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The Alter Botanischer Garten Marburg (3.6 hectares), also known as the Alter Botanischer Garten am Pilgrimstein, is a historic arboretum and botanical garden maintained by the University of Marburg and located at Pilgrimstein 3, Marburg, Hesse, Germany. It is open daily without charge.
Marburg's first botanical garden was established between 1527-1533 when the humanist, poet, physician and botanist Euricius Cordus [de], considered a founder of scientific botany in Germany, is known to have set up a private botanical garden of which designs little is known today. In 1786 a second garden attempt was created by Professor Conrad Moench near the Elisabeth Church (Marburg).
Today's garden dates to 1810 when Georg Wilhelm Franz Wenderoth (1774-1861) obtained the site from Jérôme Bonaparte in exchange for the earlier Ketzerbach garden, which he then developed into the English style to create a combination of park landscape and scientific garden. In 1861 Albert Wigand transformed the garden to conform with the school of Peter Joseph Lenné and Johann Heinrich Gustav Meyer, creating sections especially for trees. Later on, 1873-1875 the Botanical Institute was built at Pilgrimstein 4 in Gothic Revival style.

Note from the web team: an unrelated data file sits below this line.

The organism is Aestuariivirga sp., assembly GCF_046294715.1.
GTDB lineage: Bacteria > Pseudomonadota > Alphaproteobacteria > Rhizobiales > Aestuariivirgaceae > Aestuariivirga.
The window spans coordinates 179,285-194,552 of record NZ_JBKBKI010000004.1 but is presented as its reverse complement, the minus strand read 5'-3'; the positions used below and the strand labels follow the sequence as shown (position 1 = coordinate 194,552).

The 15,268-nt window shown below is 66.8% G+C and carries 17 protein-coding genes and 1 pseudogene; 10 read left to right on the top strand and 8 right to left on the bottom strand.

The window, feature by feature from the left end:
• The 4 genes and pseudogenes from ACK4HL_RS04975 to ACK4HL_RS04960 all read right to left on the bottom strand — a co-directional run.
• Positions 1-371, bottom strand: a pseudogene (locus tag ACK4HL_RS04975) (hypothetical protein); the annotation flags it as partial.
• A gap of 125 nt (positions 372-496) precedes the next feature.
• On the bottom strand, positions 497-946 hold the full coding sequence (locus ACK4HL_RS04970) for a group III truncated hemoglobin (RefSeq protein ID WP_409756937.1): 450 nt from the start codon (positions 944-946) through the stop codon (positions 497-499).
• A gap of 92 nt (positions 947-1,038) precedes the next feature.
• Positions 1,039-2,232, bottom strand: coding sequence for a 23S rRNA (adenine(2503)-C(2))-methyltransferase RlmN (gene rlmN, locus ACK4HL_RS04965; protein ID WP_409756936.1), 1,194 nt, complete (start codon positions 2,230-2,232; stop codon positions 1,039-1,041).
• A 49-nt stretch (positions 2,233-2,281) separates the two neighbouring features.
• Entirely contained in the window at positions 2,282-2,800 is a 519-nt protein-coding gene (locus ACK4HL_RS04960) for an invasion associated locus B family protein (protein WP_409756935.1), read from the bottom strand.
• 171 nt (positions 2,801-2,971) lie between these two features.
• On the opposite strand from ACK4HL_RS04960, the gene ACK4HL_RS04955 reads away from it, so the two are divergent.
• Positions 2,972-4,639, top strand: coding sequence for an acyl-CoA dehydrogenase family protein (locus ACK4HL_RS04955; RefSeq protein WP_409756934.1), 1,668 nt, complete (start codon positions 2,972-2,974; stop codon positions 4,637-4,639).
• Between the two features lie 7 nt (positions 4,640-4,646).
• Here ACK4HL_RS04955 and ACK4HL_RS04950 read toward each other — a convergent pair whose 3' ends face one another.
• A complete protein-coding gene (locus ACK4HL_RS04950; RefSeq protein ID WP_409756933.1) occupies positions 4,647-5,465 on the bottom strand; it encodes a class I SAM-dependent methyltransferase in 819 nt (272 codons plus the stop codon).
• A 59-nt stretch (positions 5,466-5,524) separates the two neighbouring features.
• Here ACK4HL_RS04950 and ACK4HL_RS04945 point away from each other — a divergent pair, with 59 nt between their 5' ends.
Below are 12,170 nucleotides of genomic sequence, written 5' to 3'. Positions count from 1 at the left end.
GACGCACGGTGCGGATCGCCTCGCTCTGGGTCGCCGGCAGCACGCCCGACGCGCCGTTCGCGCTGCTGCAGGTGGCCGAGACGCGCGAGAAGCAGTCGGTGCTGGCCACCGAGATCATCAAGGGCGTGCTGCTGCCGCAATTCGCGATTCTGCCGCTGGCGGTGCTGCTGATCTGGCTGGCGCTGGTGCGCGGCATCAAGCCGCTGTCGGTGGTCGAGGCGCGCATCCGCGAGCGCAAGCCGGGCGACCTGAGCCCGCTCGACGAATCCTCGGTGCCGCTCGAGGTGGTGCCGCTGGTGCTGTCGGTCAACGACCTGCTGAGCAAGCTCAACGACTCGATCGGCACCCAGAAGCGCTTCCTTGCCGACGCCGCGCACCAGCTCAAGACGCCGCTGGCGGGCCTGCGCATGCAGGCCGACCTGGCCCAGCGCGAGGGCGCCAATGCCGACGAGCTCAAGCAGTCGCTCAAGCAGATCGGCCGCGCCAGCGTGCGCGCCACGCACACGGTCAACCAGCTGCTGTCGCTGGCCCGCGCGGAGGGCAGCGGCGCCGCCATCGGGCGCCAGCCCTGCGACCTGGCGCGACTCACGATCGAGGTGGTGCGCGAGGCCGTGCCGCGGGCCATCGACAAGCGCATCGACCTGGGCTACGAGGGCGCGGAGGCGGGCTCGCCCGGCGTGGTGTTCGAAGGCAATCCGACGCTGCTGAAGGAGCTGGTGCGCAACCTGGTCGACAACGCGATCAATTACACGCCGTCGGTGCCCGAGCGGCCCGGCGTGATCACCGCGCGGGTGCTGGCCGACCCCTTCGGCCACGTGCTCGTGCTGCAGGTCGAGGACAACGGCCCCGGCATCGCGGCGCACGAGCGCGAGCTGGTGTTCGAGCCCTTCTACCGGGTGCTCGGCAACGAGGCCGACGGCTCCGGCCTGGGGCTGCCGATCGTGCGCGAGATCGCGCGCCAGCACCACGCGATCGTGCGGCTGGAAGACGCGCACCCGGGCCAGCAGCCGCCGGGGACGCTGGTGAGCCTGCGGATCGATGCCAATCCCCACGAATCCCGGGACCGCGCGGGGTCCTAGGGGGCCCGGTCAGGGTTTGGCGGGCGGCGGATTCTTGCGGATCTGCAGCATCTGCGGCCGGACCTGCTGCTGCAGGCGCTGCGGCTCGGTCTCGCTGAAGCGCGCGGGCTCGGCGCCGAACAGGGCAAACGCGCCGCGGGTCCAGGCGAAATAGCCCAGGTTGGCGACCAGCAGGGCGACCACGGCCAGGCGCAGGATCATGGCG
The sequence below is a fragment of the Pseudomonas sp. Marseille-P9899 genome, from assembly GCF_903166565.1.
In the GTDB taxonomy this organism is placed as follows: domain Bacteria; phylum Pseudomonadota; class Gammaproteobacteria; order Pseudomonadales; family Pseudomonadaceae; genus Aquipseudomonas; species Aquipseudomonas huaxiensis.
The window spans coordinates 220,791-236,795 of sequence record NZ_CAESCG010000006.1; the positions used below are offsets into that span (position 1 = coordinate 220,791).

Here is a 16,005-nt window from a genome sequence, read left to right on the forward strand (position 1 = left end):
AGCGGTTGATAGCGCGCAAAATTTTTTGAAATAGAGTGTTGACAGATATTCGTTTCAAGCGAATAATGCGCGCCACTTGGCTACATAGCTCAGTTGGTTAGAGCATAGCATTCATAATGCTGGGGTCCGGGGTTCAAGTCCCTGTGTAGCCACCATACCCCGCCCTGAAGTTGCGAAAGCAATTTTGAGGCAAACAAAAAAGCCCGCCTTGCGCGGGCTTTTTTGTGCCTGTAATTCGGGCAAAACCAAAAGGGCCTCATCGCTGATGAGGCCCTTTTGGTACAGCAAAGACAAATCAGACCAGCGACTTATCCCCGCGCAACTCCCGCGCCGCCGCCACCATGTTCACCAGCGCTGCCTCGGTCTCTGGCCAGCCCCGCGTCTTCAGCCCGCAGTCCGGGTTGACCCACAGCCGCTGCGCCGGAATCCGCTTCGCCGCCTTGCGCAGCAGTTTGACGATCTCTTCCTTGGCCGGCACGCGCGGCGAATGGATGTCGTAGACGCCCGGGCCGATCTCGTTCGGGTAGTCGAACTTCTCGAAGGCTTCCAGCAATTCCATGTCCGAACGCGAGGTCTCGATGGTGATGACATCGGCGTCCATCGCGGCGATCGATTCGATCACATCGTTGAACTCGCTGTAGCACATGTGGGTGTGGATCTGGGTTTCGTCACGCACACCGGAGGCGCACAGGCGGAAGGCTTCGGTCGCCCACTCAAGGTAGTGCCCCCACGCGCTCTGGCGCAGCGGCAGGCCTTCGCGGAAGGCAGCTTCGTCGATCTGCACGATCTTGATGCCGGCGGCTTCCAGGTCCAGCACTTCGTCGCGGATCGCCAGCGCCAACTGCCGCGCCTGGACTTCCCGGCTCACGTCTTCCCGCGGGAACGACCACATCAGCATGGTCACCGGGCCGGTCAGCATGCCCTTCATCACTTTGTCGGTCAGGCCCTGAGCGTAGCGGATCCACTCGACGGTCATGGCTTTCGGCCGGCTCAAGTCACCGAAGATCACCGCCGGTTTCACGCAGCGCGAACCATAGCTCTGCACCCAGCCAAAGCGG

In 1977 the university's gardens were transferred to the Neuer Botanischer Garten Marburg, and in 1994 the Old Botanical Garden became a registered cultural monument. Although still owned by the university, it is now used mainly as a public park containing a fine arboretum of mature trees that are over 200 years old, including specimens Quercus petraea, Platanus x acerifolia, Salix alba, Liriodendron tulipifera, and many conifers.
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